Now if you have time, compare the above theme to the below theme from Deep Space Nine as played by the City of Prague Philharmonic and as composed by Dennis McCarthy. Needless to say, I have always loved the DS9 theme because it has trumpets! It has power! It has majesty! Anyways...this new one is going to have to grow on me. Sigh...I suppose I'm a music snob.

Monday, September 11, 2017

The Orville is basically a polished version of Star Trek minus any dignity

Dignity is probably over-rated anyway. If you disagree, you probably won't like The Orville. I, however, did end up liking it quite a bit. Living modern seems to lack all kinds of dignities these days. Even minus a president who will say anything that comes to his mind, we have a culture where it is no longer considered "crossing a line" to just ask people how much they make or spent on something (even if you don't know them), to ask them if they masturbate, or to air entire arguments between couples on Facebook (or for that matter broadcasting it on Facebook Live) So The Orville seems particularly timely because it does all of those things, refusing to back away from its crew needing to "take a piss" or from talking about a messy divorce that's broadcast over the loud speakers. Truth be told...I don't particularly like the fact that nothing is taboo in our culture anymore. For one, I kind of liked it back when people had manners and said "thank you" or used the word "please." But it is what it is, right? Maybe all the grossness of life being aired like it is on reality television is the remedy for a culture that (otherwise) might tend to glamorize life. It's the "anti-glamorization" movement so to speak. And I think it found a good representative in Seth McFarlane.

Seth is an interesting guy. A creative genius he no doubt is, but he also seems to have some incredible clout with Fox. He was the one that got Neil deGrasse Tyson's reboot miniseries of Cosmos to get made, and it doesn't surprise me that Fox clearly threw a huge budget behind The Orville (as well as giving it a coveted Sunday night air time). The powers that be seem to love Seth McFarlane. The Orville looks very slick and polished too. It has a big budget feel to it, putting to shame any Star Trek series's special effects that I've seen to date. We'll see how this fall's Star Trek: Discovery measures up. However, I have a feeling though that they'll be fairly comparable as far as visual effects go. I just hope Star Trek: Discovery is more nuanced, takes itself seriously, and has a slower pace. I miss a slower pace guys...everything these days seems to be made for people with attention deficit disorder. With The Orville, I felt a little breathless as every scene seemed to be jam-packed with action.

As far as an homage to Star Trek goes, I liked it a lot. But The Orville does go where Star Trek never did: it dared to poke fun at it's own crazy ideas. We get introduced to an invention which has the ability to create a bubble of time wherein everything else inside that bubble gets aged a hundred years. As a scientist points out...the implications are huge in that you could grow crops in a single night for a city of starving people or other similar uses. But they use it to age a banana into dust and to grow a redwood tree mixed with tardigrade DNA (so that it can survive in space without food or water) to destroy a spaceship. It works but again...without much dignity. It's funny of course. I just wonder how long they can keep it up before the slapstick becomes kind of tedious. Can you imagine the reception audiences would have given forth if the "Genesis project" had been treated with such abandon?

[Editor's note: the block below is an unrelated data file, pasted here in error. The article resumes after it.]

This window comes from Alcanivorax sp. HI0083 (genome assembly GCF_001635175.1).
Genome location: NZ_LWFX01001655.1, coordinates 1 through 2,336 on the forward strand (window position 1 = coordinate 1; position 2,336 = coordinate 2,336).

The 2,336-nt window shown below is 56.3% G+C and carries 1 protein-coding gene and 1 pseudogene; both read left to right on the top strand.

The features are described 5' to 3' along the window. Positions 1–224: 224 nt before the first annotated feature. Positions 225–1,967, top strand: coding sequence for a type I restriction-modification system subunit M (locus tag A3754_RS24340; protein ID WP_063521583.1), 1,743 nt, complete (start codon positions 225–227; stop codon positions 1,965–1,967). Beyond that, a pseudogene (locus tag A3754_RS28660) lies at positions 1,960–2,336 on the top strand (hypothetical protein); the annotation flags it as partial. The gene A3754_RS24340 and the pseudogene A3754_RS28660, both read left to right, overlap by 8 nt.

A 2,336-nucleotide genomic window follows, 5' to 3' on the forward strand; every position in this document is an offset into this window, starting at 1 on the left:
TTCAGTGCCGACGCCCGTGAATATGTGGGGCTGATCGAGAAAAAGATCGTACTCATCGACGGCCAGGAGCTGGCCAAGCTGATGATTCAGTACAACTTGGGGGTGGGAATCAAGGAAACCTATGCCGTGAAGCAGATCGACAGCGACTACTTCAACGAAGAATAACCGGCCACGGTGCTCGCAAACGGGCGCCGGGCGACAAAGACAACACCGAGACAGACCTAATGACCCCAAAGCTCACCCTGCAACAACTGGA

And this makes me beg a question to the public at large: is a theme of space any fun over a long haul when it is done tongue in cheek? Humor kills drama, and drama is the bread and butter of any traditional one hour television show. Would Law and Order have any of its impact if all the scripts were performed in such a way as to be slapstick and without dignity? I'm not sure that it would. So it'll be interesting to see how my feelings toward The Orville develop over the course of the season. Will they deepen or will I be glad to see it go?

Anyway, what did you guys think of it (if you watched it)? Are you going to continue with the show on Sunday night? Or did it just rub you the wrong way? I'm looking forward to reading your comments.

Friday, September 8, 2017

These Studio Ghibli Hayao Miyazaki prints are just stunning and I want them all.

These Studio Ghibli/Hayao Miyazaki prints are just stunning. I really want some of them, but getting things custom framed can really break the bank. I recently had one oversized picture triple matted and framed with museum quality glass and it weighed in around $800. It's totally worth it...but there's only so many of those a man can afford. And if I can't afford to get a picture framed, I might as well not even have it at all.
"Night Falls on the Spirit Realm"
The Forest Spirit
Atop the Camphor Tree
Gutiokipanja Bakery
If you are a fan of Miyazaki's work, check out the prints on THIS PAGE.

Wednesday, September 6, 2017